The doughnut represents an apex in human culture. We domesticated flour and yeast to make bread. We tamed fire to heat oil to frying temperatures. And we cultivated and manufactured sweetness, that ever-elusive natural flavor we crave so dearly. All of these triumphs of ingenuity combined, you’ve got one killer pastry to bring to your next meeting—and one that just about everyone in the world will recognize.
In the cultural cassoulet of the United States of America, we’ve embraced artifacts such as the zeppole, the cruller, the churro and the beignet. However, sweet balls of starchy goodness come from virtually every country on earth, and some of the most underappreciated ones can be found here with a little investigation. These 13 are worth the effort.
Greek-American pastry shops are some of the happiest places on earth—not least of all for their embrace of local flavors—and these sweet morsels from the old country help take that joy to go. Similar to many fried sweets from the Mediterranean, loukoumades and their cousins Turkish lokma start with a yeast-risen dough and finish with hot oil and sugar. They can be rings, finger-shaped or spherical and topped with honey, sugar syrup, cinnamon and nuts.
Photo by ciroduran, CC-BY
The buñuelo is a pan-Latin American confection with a history as long as its versions are varied. Generally speaking, they are fluffy, round dough balls, sometimes filled with cream or custard, sometimes glazed with piloncillo syrup, sometimes flavored with anise. By some accounts, the buñuelo came to Spain from the Sephardic Jewish community, whose fried dough bimuelos are consumed at Hanukkah—not unlike the sufganiya (jelly doughnuts) eaten in Israel and America to commemorate the miraculous oil lamps of the Maccabees. Today they are consumed in Spain for All Saints Day and are popular at Christmas in Mexico.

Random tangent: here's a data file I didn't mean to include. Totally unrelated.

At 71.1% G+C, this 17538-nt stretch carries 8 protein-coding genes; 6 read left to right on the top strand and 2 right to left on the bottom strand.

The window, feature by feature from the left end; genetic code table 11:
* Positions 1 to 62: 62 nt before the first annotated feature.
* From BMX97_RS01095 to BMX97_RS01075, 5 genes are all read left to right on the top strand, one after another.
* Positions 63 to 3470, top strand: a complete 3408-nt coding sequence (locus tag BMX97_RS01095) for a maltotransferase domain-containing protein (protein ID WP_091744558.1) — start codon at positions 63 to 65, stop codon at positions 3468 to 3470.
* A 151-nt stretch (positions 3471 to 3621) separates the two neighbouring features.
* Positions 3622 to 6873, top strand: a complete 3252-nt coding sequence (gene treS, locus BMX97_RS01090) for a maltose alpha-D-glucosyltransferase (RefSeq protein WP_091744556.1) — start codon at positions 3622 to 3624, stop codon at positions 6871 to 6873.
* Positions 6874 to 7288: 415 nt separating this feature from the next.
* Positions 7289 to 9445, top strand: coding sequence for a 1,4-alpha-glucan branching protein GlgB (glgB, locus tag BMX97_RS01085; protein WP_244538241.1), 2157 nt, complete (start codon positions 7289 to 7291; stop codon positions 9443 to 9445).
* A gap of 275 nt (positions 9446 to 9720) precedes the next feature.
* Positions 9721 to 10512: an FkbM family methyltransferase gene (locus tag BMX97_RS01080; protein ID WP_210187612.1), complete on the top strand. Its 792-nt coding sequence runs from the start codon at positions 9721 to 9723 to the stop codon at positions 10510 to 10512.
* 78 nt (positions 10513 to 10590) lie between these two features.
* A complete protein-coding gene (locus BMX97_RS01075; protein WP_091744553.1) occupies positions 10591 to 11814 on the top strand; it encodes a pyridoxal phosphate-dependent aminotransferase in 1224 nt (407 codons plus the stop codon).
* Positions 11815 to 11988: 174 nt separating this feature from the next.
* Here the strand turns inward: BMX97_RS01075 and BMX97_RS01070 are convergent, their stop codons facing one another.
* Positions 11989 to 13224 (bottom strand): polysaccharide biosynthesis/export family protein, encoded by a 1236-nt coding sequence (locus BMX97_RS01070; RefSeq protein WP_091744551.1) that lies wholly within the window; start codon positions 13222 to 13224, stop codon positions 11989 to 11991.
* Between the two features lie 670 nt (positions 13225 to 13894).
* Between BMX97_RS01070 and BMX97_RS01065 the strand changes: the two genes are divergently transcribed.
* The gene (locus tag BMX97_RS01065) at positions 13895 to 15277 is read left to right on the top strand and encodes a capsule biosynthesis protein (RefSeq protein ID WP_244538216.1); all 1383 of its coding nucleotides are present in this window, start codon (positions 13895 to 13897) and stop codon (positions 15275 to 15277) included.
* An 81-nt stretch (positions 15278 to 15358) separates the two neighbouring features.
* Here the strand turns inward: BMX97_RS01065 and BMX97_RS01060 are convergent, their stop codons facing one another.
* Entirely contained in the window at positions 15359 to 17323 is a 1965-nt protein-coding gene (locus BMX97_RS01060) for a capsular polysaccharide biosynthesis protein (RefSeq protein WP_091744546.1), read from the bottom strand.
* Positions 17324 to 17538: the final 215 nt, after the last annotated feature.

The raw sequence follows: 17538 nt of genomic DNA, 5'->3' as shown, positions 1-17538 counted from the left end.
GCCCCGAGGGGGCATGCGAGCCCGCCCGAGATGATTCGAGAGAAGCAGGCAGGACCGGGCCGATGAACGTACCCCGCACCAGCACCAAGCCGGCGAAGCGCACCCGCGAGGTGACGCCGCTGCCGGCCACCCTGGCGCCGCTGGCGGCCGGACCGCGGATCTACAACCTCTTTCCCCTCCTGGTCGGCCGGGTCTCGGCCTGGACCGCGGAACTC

Photo by Jared Cohee
These Peruvian street food favorites have the distinction of being pastries AND vegetables. Made from a dough of pureed squash and sweet potato (among other things) they are deftly manipulated into succulent O’s by expert handlers and hopefully served hot enough to toast your fingers a little.
Photo by Hari Prasad Nadig, CC-BY
Even the most backwater Indian restaurant in the U.S. is likely to feature these delightful little dough balls at the end of the buffet table. The primary ingredient in these is not flour but milk solids, fried and then soaked in sugar syrup infused with rose, cardamom and other flavors. These are served for special occasions all over the subcontinent and in hotbeds of the South Asian diaspora like Trinidad, Suriname and Guyana.
Photo by Soumyadeep Paul, CC-BY
Like buñuelos, jalebi (aka zalabiya, zoolbiya, zulbia) are pastries beloved across entire swaths of continent. These crispy little funnel-cake-like desserts’ ingredients vary in types of flour and flavoring, changing with the local tastes as the recipe made its way from the Middle East to South Asia through conquest and trade. Batter is piped in thin strands into shapes in the frying oil, resulting in crispy, delicate swirls, fingers or pretzel shapes. Depending on where you are, you could get honey syrup, powdered sugar, cinnamon, saffron, and other flavors. A popular celebration sweet all over India and western Asia, these should be easy to find.
Photo by Hamed Saber, CC-BY
Bamieh are little finger-shaped nuggets of fried dough that rarely seem to make an appearance without their sister pastry, zoolbiya (see above), on Persian sweet plates. Chewy and dense contrasting zoolbiya’s crunch, bamieh are often covered in saffron and rose water syrup. They are the perfect size for sharing at a celebration, or for forgetting how many one has consumed with a cup of tea, just ‘cause.